This post is sponsored by EY.
Consumers’ changing habits and evolving demands are putting increased pressure on consumer packaged goods companies to innovate and offer products that cater to a particular diet or set of beliefs. Large legacy food and beverage companies often lack the agility to quickly change course or bring new products to market and, as a result, many major companies are looking to invest in or acquire small startups.
In this interview, EY Americas Consumer Product Leader for Transaction Advisory Services Greg Stemler discusses best practices for large CPG companies looking to integrate small brands into their portfolios, as well as the trends and issues that are affecting CPG companies both big and small.
How are consumers’ changing needs and demands impacting both large legacy CPG companies and small upstart companies?
Large CPG companies are increasingly battling consumer distrust and looking to incubate, innovate or acquire smaller startup companies in order to follow changing consumer sentiment. Changing consumer demand has increased the importance of using analytics to develop go-to-market strategies for large CPG companies. We’ve also seen mega-deals and consolidation in the market as CPGs look to improve operational efficiency and take out costs in this low-growth environment, while looking for the next high-growth opportunity. Large CPG companies’ thirst for growth and inability to maneuver quick enough has driven significant increase in enterprise values for upstarts, sometimes regardless of profitability. These small upstarts are taking advantage of the shift in consumer sentiment away from legacy CPG “fastballs” and this creates an opportunity for new entrants in niche sectors. Small companies’ ability to meet consumers’ demand for variety and authenticity, and offer products tailored to a particular mission or ingredient — such as plant-based proteins — is a particular advantage.
What can CPG companies do to find balance between achieving growth in a low-growth environment and maintaining or improving profitability?
Companies should take a long-term view and focus on funding growth and innovation while maximizing sustainable cost reductions across all non-growth oriented functions. CPGs may need to rethink their current operating model in light of shifting consumer trends, i.e. subscriber-based purchasing, e-commerce platform development, etc. Successful integration of acquired brands is key to capitalizing on growth projections while minimizing operating costs, and companies should capitalize on partnerships, alliances and outsourced vendors to maximize efficiency. Technology plays an important role in optimizing performance, from consumer tracking to digital marketing and supply chain efficiency.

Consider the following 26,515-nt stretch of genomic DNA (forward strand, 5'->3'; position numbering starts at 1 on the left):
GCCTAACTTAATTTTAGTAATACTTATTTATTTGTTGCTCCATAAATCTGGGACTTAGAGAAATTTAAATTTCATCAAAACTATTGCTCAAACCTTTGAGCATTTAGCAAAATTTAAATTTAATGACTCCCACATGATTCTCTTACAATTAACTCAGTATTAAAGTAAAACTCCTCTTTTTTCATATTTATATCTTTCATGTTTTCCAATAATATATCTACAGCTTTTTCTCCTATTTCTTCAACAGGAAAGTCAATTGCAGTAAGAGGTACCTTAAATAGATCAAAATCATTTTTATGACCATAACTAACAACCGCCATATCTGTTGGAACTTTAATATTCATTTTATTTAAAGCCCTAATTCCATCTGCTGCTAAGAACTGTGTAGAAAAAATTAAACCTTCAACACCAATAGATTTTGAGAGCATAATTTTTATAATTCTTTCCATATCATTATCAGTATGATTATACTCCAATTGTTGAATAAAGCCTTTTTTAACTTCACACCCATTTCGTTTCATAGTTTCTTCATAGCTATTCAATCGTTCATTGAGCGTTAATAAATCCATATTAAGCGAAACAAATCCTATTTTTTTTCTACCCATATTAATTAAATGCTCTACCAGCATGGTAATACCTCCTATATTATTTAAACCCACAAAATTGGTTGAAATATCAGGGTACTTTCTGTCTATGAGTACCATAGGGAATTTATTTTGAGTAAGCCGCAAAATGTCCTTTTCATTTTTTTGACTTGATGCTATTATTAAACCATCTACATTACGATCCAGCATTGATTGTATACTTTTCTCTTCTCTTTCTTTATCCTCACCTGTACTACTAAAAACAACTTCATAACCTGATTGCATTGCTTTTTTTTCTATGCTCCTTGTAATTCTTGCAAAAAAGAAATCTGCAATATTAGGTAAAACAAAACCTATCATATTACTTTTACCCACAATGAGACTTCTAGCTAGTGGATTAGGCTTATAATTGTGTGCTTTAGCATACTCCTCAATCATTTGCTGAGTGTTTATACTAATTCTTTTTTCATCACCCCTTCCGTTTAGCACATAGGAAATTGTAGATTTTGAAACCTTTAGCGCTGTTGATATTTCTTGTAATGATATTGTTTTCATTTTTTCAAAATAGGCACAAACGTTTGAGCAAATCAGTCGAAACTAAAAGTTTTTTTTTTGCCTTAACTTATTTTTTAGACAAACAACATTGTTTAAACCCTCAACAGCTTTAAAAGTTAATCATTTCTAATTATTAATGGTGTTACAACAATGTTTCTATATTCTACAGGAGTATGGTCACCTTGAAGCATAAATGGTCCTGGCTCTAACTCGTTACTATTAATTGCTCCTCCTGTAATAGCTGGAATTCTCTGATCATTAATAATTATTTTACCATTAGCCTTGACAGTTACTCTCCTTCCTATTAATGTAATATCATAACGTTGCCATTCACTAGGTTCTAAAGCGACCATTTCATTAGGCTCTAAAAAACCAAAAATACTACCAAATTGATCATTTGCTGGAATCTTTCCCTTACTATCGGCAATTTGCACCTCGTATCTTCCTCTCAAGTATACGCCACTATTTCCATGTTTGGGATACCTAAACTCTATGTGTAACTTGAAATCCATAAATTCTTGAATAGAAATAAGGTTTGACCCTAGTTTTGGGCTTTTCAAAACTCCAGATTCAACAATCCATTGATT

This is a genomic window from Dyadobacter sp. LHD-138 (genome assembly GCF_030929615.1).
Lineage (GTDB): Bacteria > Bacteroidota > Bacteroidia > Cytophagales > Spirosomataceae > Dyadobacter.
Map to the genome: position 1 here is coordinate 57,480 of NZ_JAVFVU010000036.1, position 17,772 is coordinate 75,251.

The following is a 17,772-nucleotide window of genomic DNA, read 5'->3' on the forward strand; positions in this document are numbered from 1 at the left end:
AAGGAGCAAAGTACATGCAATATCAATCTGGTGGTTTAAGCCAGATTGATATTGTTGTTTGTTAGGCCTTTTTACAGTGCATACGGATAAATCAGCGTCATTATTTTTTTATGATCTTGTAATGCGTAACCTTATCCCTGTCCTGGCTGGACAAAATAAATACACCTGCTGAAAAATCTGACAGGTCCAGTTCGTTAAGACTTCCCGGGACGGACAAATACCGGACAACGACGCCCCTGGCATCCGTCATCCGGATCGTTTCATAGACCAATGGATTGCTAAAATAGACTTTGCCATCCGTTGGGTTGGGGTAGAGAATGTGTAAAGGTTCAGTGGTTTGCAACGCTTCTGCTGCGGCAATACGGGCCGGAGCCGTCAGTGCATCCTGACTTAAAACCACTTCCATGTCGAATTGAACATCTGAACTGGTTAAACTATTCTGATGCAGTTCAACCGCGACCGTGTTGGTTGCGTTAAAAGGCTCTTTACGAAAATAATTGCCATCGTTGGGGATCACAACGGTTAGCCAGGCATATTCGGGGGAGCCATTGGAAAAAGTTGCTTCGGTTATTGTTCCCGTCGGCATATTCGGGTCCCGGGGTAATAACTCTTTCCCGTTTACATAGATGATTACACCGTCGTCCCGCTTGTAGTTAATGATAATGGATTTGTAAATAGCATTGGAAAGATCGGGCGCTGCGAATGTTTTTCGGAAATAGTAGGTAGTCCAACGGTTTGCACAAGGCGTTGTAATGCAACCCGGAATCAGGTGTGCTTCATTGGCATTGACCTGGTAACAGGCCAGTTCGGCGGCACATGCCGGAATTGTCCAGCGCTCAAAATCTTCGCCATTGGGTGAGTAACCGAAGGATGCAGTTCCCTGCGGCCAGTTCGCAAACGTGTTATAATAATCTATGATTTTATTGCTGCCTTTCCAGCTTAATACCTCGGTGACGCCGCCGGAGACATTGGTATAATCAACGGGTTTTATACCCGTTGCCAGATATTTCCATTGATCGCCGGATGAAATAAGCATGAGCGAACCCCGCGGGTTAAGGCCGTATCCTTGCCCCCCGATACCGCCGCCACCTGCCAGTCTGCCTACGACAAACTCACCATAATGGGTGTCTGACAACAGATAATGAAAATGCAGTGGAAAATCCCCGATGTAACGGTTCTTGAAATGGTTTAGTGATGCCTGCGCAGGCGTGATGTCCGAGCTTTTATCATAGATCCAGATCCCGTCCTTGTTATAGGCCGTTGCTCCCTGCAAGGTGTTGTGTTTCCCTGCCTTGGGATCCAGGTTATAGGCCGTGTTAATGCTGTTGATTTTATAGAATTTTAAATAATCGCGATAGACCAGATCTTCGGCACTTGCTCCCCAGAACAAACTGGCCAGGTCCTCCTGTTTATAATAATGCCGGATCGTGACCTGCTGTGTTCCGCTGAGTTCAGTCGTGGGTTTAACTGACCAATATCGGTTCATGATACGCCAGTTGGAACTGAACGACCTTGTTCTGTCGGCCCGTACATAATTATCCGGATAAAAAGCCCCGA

Large CPG companies are increasingly turning to acquisitions of niche brands to capture the next generation of growth. What can established companies do to realize value from these acquisitions?
After acquiring a niche brand, large companies must first identify and understand the drivers of the brand’s creative successes and develop an operating model to protect and preserve those drivers, particularly in marketing and innovation functions. The parent company should develop in conjunction with the acquired brand and communicate up front. It is wise to keep the founders on board and actively involved as long as possible to retain a culture of innovation, as well as maintain a separate R&D function. All other functions should be quickly integrated and the parent company should re-evaluate the total company portfolio to ensure all brands align with its strategic business imperatives. There is no one-size-fits-all solution, so it’s important to maintain flexibility in the chosen operating model for various acquisitions.
How do you see the increasing impact of digital – whether in advertising, operations, consumer experience or new product development – influencing the growth strategy and M&A landscape in the next few years?
Digital advertising increases the reach of new market entrants exponentially. Digital advertising allows for more successful “grassroots” campaigns — particularly for mission-based brands. It creates additional transaction opportunities and market competition while expediting the test and learn scenarios around brand messaging and new products for marketers who are prepared to move beyond their traditional annual plan and adopt newsroom-style brand engagement strategies.
New technology and analytics-driven supply chain designs are reshaping how products are made and distributed through innovations such as warehouse drones, SKU rationalization and route to market optimization. It also supports premium product personalization opportunities a la “custom Oreos.”
What were some top trends on display at Natural Products Expo West? What are some key takeaways from companies that are successfully navigating the changing food and beverage market?
Expo West was a microcosm of broader consumer shifts. The key points I came away with include the rise of “cleaner” food and clearer labeling, as well as the popularity of more natural processing methodologies or less overall processing. There is also an increased emphasis on mission-based or socially conscious brands — consumers are willing to pay a premium for purposes that resonate with them, such as environmentally friendly production methods, employee fair pay or non-GMO and organic certifications.
Consumers’ changing lifestyles are creating opportunities for natural food trends to become mainstream. Key trends with mainstream potential include pre- and pro-biotics and other functional foods, non-meat based proteins such as plant or insect proteins, Paleo/high-protein diets and mission-based or socially conscious brands.
Greg Stemler is EY’s Americas Consumer Product Leader for Transaction Advisory Services.
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